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A delegate is a special kind of variable/function combination. Delegates were introduced in Unreal Engine 2 and are declared similar to regular functions. The difference is, that instead of the keyword function or event, delegate functions are declared with the keyword delegate. In Unreal Engine 3, delegate functions were accompanied by a delegate variable type, so delegates can now also be stored in structs or arrays and can be passed into or returned by a function.

Delegate functions[edit]

A delegate function declaration consists of the following parts:

[modifiers] delegate [returntype] delegatename ( [parameter declarations] ) body_or_semicolon

Like regular functions, delegates can have a function body, which will be the default function associated with the delegate. If no body is defined, the delegate declaration must be terminated with a semicolon.

Like for regular function declarations, the return type is optional. Similarly, parameter declarations are the same as for regular functions. When assigning a function to the delegate, the function's parameter and return types must match the delegate's. The compiler will make sure this is the case and otherwise throw an error. Parameter names must always be specified, even if the delegate does not have a body definition.

Most function modifiers can be used for delegate functions, but some of them don't make much sense. For example, delegates can't be static and do not support the Unreal Engine 3 replication modifiers client, server and reliable. Note that most modifiers, like simulated, only apply to the delegate body and will not have any effect while other functions are assigned to the delegate.

Delegate variable type[edit]

The delegate type for variables, parameters and function return types in Unreal Engine 3 looks very similar to a class limiter:

delegate < delegatename >

Here, delegatename is the name of a delegate function, whose prototype (i.e. parameters and return type) will be used for the delegate variable. Only functions with the same parameter and return types as the referenced delegate function may be assigned to the variable.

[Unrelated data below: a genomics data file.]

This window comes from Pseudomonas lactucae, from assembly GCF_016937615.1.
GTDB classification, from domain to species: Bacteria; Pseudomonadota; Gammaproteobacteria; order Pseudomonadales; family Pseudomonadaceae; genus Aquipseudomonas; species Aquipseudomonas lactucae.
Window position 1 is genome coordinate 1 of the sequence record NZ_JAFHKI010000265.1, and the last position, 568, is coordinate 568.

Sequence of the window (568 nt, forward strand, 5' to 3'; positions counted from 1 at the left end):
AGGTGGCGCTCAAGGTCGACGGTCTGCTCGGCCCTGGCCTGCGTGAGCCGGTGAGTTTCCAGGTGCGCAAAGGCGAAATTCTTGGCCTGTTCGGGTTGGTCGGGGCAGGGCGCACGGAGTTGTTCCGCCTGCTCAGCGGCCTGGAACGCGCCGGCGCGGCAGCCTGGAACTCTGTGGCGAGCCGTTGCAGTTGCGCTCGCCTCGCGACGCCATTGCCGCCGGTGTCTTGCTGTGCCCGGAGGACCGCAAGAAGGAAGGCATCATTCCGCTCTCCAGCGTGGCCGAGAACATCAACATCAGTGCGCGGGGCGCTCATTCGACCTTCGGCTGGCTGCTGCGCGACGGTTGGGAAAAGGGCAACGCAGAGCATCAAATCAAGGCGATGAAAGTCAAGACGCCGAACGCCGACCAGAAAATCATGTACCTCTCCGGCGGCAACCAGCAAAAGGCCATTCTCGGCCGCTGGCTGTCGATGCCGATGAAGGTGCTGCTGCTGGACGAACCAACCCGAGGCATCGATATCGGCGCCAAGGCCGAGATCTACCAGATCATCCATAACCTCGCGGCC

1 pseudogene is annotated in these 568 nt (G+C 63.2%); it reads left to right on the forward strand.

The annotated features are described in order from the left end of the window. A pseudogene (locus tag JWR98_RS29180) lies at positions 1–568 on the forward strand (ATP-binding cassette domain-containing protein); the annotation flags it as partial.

While it is possible to declare arrays of delegates, the compiler only allows calling referenced functions through non-array variables. The element of a delegate array first needs to be assigned to a non-array variable of the same delegate type, but can then be called like a normal function.

function callRandomDelegate(array<delegate<X> > delegateList)
  local delegate<X> selectedDelegate;
  // select a random delegate from the list
  selectedDelegate = delegateList[Rand(delegateList.Length)];
  // call that delegate
delegate X();

This example also demonstrates, that the closing angle brackets in arrays of delegates need to be separated by whitespace, just like with class limiters.

Delegates in Default Properties[edit]

While the compiler won't complain about any assignment of functions to delegates in the default properties and this is also done in some of Epic's own code, it doesn't seem to work well for normal users. Calling a delegate that got assigned per default properties may lead to a crash of the whole engine with an access violation error.

Assigning delegates in Subobjects[edit]

The following issue exists only in the Unreal Engine 3 after the change of DefaultProperties linking.

When assigning delegates of subobjects, be aware that the call will be executed within the context of DEFAULT__OBJECTNAME. One can tell that by verifying its instance name output such as DEFAULT__OBJECTNAME.

To avoid this: Either assign the delegate at run-time or pass the actual object reference via the delegate's parameters.

Delegates and garbage collection[edit]

When class method is assigned to a delegate, a strong reference is created to the class instance containing that method. It may prevent that instance from garbage collection.

For example, it's absolutely erroneous to assign method of class referencing (directly or indirectly) current level to a delegate within UI. User interface persists across level changes, and this delegate reference will prevent old level from garbage collection, leading to a crash.

Basically, in order to gain access to current world in UI delegates, you must use GetPlayerOwner() function.

Note that just declaring function static is not enough to prevent it from creating reference. You must actually reference it as static one. Example:

static function MyStaticFunction() {
function MyFunction() {
    SomeOtherObject.SomeDelegate = MyStaticFunction; // reference will be created, you don't want this
    SomeOtherObject.SomeDelegate = class.static.MyStaticFunction; // you want this instead